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How Dal and Halifax are celebrating African Heritage Month

Events for Black History and African Heritage Month have begun in Halifax and Nova Scotia. With in-person events cancelled due to the pandemic, Dalhousie University and other organizations have several events planned online.  

Dalhousie opened the month with a virtual flag-raising ceremony, raising the Pan-African and African Nova Scotian flags on its campuses. Online events followed in the first week of February, ranging from panels to instructional cooking classes. 

  In her opening remarks of the flag raising ceremony, Barb Hamilton-Hinch, the assistant vice-provost of equity and inclusion, encouraged everyone “to take the opportunity to attend African Heritage Month … we all look forward to celebrating African Heritage Month in person, but for now, we will see each other online.” 

The provincial theme for this year’s African Heritage Month is Through Our Eyes: The Voices of African Nova Scotians. “I believe that every month of every year should have this focus,” Hamilton-Hinch said. “Acknowledge the contributions of African Nova Scotians and all people of African descent who have contributed to building this institution, province, and country.” 

The ceremony included a spoken word performance by Guyleigh Johnson supported by Drummers from Home. Johnson asked the school and of its community, “Where are you from and what is your background? … Why do we insinuate a divide when on this land our roots are tied?”  

A video of the flag-raising at the Halifax and Truro campuses was preceded by words from president and vice-chancellor Deep Saini, who said, “this month is a chance to reaffirm Dalhousie’s commitment to supporting all people of African descent in the community.”   

 Saini said, “Throughout the implementation of our strategic plan and African Nova Scotian Strategy, we commit to strengthening Dalhousie’s engagement with the broader African Nova Scotian Community.”   

Events at Dal and beyond 

Dalhousie is hosting events to celebrate the month, as well as the Halifax Public Libraries and others organizations.  

Three events hosted by the library involve celebrating and learning about African cuisine. On Feb. 28 and March 7, Halifax Public Libraries is hosting Chef Mary Nkrumah of Mary’s African Cuisine, who will teach people how to prepare and serve Fufu, Okra Stew, and Yam and Cocyam Leaf Stew.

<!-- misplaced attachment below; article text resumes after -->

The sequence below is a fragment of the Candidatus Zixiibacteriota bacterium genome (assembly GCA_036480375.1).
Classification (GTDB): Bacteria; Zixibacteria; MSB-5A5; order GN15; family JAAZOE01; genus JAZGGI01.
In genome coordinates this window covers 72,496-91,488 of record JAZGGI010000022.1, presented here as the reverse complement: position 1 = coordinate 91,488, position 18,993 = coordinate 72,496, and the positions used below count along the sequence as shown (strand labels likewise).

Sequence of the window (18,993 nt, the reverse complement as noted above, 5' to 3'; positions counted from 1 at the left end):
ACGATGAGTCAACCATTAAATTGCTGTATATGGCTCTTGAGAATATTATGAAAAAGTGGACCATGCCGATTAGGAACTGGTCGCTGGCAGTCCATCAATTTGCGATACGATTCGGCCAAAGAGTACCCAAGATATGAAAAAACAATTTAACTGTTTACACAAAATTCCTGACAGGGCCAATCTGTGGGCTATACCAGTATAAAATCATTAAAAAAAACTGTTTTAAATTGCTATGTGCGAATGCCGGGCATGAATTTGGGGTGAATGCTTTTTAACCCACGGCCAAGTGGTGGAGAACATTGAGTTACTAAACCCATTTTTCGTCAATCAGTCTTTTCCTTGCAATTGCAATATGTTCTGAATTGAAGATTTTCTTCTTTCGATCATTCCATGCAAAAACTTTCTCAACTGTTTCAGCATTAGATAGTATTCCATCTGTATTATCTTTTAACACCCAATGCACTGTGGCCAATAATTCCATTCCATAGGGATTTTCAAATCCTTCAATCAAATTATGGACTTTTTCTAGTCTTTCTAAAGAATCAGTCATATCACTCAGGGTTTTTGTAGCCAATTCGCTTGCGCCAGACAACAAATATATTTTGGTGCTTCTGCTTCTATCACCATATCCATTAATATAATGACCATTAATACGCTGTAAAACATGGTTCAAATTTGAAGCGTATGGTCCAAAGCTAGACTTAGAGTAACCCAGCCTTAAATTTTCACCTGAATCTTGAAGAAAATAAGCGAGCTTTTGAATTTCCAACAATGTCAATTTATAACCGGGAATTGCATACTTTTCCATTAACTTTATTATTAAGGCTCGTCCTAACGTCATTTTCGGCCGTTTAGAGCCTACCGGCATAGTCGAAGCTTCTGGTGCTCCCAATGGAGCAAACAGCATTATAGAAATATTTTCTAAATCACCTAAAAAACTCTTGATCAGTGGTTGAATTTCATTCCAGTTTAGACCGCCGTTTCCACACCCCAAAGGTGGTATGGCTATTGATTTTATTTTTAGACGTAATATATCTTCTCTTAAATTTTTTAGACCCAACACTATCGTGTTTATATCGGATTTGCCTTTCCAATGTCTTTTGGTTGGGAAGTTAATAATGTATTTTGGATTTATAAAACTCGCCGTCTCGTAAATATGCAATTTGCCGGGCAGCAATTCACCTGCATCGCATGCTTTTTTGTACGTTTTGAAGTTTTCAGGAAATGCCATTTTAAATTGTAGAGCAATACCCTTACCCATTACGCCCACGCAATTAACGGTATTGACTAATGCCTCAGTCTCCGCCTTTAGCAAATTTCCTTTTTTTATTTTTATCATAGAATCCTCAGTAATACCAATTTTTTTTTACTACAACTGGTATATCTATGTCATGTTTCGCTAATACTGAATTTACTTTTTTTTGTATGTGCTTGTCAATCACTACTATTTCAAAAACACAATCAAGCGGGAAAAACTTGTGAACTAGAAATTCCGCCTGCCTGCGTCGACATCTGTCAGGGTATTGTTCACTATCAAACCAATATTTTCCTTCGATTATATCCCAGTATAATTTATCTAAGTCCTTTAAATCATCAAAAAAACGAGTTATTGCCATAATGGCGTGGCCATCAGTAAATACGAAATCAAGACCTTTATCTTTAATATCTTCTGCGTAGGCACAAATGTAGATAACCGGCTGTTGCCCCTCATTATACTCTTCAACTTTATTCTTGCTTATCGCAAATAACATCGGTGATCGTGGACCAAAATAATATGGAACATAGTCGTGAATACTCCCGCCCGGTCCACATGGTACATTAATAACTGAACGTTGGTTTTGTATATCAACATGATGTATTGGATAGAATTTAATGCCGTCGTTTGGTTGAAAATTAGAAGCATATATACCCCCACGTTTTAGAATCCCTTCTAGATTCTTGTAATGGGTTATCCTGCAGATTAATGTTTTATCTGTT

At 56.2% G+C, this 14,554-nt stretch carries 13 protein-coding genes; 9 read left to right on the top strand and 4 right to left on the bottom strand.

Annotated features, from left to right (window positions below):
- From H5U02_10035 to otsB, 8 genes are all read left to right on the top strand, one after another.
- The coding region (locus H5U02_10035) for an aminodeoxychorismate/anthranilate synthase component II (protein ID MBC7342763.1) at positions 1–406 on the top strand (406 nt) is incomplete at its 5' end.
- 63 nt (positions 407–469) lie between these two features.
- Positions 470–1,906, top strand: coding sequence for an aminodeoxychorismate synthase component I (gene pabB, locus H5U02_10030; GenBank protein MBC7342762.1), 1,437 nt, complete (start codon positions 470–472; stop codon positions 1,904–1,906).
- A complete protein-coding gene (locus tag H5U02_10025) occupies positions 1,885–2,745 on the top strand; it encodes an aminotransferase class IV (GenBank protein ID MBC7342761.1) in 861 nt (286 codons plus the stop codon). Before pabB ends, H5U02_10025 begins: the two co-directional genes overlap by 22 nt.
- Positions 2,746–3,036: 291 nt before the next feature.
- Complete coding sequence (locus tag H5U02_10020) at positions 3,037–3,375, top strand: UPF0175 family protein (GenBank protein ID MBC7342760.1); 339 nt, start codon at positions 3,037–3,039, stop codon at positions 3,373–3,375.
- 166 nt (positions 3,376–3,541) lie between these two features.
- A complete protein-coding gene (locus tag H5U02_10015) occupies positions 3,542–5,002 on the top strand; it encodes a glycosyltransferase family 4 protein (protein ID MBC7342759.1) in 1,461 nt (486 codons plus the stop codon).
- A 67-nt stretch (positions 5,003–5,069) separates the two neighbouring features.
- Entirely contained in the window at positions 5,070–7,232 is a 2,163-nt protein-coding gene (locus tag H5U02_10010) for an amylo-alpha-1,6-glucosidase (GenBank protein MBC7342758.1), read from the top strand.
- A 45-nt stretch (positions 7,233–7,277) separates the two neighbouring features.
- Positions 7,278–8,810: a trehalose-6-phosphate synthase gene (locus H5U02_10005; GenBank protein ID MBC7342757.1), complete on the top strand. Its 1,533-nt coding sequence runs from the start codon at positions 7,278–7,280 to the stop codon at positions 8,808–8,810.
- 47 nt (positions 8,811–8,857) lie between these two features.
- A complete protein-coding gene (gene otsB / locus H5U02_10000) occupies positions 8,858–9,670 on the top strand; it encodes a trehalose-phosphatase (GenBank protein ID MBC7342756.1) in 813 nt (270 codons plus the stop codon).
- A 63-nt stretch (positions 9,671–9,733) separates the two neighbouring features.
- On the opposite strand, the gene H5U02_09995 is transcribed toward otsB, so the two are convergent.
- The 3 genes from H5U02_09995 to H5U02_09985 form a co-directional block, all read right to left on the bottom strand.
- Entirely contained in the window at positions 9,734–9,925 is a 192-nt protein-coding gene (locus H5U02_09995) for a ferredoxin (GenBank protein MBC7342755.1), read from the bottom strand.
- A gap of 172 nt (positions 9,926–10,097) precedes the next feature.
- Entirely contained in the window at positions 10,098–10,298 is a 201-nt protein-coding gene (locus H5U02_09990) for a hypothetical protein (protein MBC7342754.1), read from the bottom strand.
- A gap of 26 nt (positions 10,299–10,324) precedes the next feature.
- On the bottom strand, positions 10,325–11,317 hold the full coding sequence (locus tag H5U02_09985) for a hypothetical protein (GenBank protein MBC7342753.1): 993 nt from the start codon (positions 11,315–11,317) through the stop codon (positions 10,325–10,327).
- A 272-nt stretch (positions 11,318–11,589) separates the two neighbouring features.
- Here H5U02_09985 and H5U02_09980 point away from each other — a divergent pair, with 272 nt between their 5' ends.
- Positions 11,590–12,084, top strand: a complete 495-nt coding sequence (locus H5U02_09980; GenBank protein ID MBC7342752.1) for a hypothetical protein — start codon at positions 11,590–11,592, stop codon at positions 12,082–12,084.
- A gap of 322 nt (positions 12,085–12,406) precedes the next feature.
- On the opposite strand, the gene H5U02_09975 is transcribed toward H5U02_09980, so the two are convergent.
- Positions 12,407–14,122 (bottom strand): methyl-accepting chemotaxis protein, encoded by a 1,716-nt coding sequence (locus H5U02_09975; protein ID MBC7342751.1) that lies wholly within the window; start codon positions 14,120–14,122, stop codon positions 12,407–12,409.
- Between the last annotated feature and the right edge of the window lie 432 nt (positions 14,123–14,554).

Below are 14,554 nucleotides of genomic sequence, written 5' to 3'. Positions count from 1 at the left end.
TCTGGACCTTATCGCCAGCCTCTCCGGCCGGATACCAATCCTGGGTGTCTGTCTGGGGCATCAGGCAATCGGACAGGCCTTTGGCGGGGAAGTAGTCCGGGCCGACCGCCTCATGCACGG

On Feb. 17, Dalhousie’s Diversity and Equity Committee from the School of Social Work will host an online panel discussion titled “Fitting African Centred Perspectives into Social Work Practice.” Speakers will include Vivian Dixon, Afolake Awoyiga, Mario Rolle, professor Dave Este and Robert Seymour Wright, with Terrence Lewis moderating.  

  Two other panels were held earlier in the month that looked at inclusion and diversity in the workplace and teaching while Black. Both events focused on challenges (such as racism and micro-agressions) and solutions (such as representation in decision making) in professional and academic environments. 

Angela Simmonds, a Dal Grad From North Preston running for leader of the provincial Liberal party, spoke on Feb. 8. “We are already a diverse city and a diverse province, what we struggle with is inclusion,” said Simmonds. 

Suzy Hansen, the NDP MLA for Halifax Needham also spoke, Hansen is the first Black woman, and Black person, elected to the riding. “I wanted to prove to my children and my community members that anyone can sit in these seats,” said Hansen. 

Musician Amadou Kienou from Toronto opened the event on Feb. 8, playing Burkina Faso style djembe. “This is not only Black History Month, this should be Black history year,” he said after his performance. 

On Feb. 24, Halifax Public Libraries is hosting a virtual concert in partnership with the Halifax Jazz Festival. The concert will feature Corey Adams and The All Star Band. 

On Feb. 25, the library will host panel discussions with the Halifax Black Film Festival (HBFF). The first panel will discuss the lack of diversity behind the camera in Halifax’s booming film industry. The panel will be moderated by Tara Taylor, a co-founder and director of the Emerging Lens Cultural Film Festival. It will include Laura MacKenzie, the executive director of Screen Nova Scotia, Erica Meus-Saunders, an independent filmmaker and the membership co-ordinator of Screen Nova Scotia, and Richard Jean-Baptiste, a producer.  

Later that same day, the second panel will discuss media representation and the impact a lack of diversity in media can have. The panel will be moderated by Amber Fryday, a video journalist with Global News. The panel will include DeRico Symonds, a senior executive advisor in the provincial Office of Equity and Anti-Racism Initiatives, Jarvis GooGoo, a presenter on Mi’kmaw history and culture, Brian Daly, the Atlantic Canada director of the Canadian Association of Black Journalists and an assistant professor of journalism at the University of King’s College, Matthew Byard, the Local Journalism Initiative Reporter with the Halifax Examiner, and Trina Roache, the Rogers Chair in Journalism at the University of King’s College. 

The HBFF panels continue that evening and on Feb. 26 and Feb. 27, with topics such as forgotten Black stories and the systemic racism performers can face in the hair and makeup chair.  

  Further discussions are being held by the library in March, with African Nova Scotian Genealogy on March 5 and a presentation on Gloria Baylis, a Canadian freedom fighter, humanitarian, and businesswoman, on March 10.  

  You can find further information and registration details for these events on Dalhousie’s Human Rights & Equity Services website and the Halifax Public Libraries events page


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